2. Feeling all emotional having read that, Lucinda! Once again I really identify with your struggle, and with the feelings of finding my ‘tribe’ at PowerWood. That at last here were people who understood our parenting struggle – because they were going through similar experiences with their children. Oh the relief! I’ve often doubted myself and my parenting over the years. Why did no-one else (I knew) seem to find parenting this hard? Why didn’t the ‘normal’ parenting techniques work for my child? Why was she so emotionally volatile and have such intense meltdowns when she hit out with such anger and hate? I now understand the answers to these questions (my daughter is HLP and has a number of OEs – as do the rest of the family!) and we are working on techniques to help. Thank you, Simone, for all the work you do to create this community and provide such wise advice. The understanding you have given us has made a huge difference to our family. Thank you, Lucinda, for sharing your family’s experiences – I get real comfort from hearing I’m not alone and I’m sure many others do too. Keep up the good work!

    1. And thank you, Kirsty, for reading and commenting with your experiences. You are playing a really important part in helping grow the community Simone started!

      “Why was she so emotionally volatile and have such intense meltdowns when she hit out with such anger and hate?”

      Indeed. Questions like these are so far outside most people’s experience that it’s no wonder they can’t relate to our intense experience of parenting. Yet I’m sure many parents of children with OEs have asked similar questions. Thank goodness we’ve found each other!

      Thank you again for your support and encouragement here. 🙂

  3. Lucinda,

    I can identify with so many of your experiences even though my children are different to yours. When he was a child, my eldest son would never participate in group activities preferring to do his own thing which was totally unacceptable as far as the other mothers were concerned. They thought I should make him conform and when I couldn’t, they thought he was undisciplined. I was a poor mother. All his life I’ve had ‘advice’ from others who don’t value his uniqueness. I have tried to make him fit in and be like everyone else, but when I see him pretending to be someone he isn’t just so everyone will accept him, it breaks my heart. In real life, I have never found my own tribe, but I am so glad to hear you have! It must be so lovely to have friends who make you feel understood and accepted and who really want to know and love you. And friends for your children too and camps and fun!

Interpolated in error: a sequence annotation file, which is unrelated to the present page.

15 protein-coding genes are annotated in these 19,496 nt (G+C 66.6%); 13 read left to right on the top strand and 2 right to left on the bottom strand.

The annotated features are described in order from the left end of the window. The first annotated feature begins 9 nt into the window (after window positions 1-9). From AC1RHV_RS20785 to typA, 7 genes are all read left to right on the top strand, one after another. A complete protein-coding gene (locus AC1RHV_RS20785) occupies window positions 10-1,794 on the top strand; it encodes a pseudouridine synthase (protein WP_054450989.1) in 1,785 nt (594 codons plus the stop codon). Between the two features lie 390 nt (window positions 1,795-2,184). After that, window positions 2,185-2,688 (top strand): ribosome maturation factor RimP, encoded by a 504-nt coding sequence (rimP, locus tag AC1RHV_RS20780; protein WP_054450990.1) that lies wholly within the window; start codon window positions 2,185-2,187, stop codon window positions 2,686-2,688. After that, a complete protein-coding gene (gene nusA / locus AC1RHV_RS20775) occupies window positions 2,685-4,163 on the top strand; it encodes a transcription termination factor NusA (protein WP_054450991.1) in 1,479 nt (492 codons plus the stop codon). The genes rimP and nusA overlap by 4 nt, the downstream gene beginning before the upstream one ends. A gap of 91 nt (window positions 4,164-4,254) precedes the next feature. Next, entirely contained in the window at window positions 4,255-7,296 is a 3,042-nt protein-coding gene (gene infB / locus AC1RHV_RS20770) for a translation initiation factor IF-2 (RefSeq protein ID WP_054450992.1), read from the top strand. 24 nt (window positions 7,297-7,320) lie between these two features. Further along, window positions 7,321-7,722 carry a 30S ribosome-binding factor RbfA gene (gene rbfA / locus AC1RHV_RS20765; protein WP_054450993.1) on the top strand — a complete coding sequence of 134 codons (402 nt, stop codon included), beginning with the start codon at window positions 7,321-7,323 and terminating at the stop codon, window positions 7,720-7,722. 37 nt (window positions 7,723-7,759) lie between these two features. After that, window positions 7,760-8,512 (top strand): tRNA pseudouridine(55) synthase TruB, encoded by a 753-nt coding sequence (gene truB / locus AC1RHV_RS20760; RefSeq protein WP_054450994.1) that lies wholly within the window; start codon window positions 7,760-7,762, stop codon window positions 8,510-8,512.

1. Sue,

      Thank you for sharing your experiences with your eldest son. I can tell that you understand how it feels to feel anxious about your child and to worry that you’re not doing the right thing by him. We’re all trying to find that balance between helping our children fit in and honouring the essence of who they are, aren’t we?

      I think intense and sensitive people are often very aware of our differences, even between ourselves, but connecting with people who are experiencing similar challenges is definitely helpful. My tribe feels pretty small at the moment, but I’m trying to do my little bit to help it grow!

      As for you – I think perhaps you’ve created your own real-life tribe – the Elvises! 🙂

  4. Lucinda, I love that you have found something/somewhere/someone that is helping you and your family understand and embrace itself even more.

    It always confounds me how people love unique characters in TV shows … you know the quirky, odd person, but the reality is in real life it is difficult to be a non-conformist in a conformist society as people do not readily accept it and are so quick to bloody judge! I am blessed with some ‘quirky’ family members and so realise that whilst someone’s general appearance may appear ‘normal’ there in fact may be some personality traits that make them behave or react differently than how society expects them to.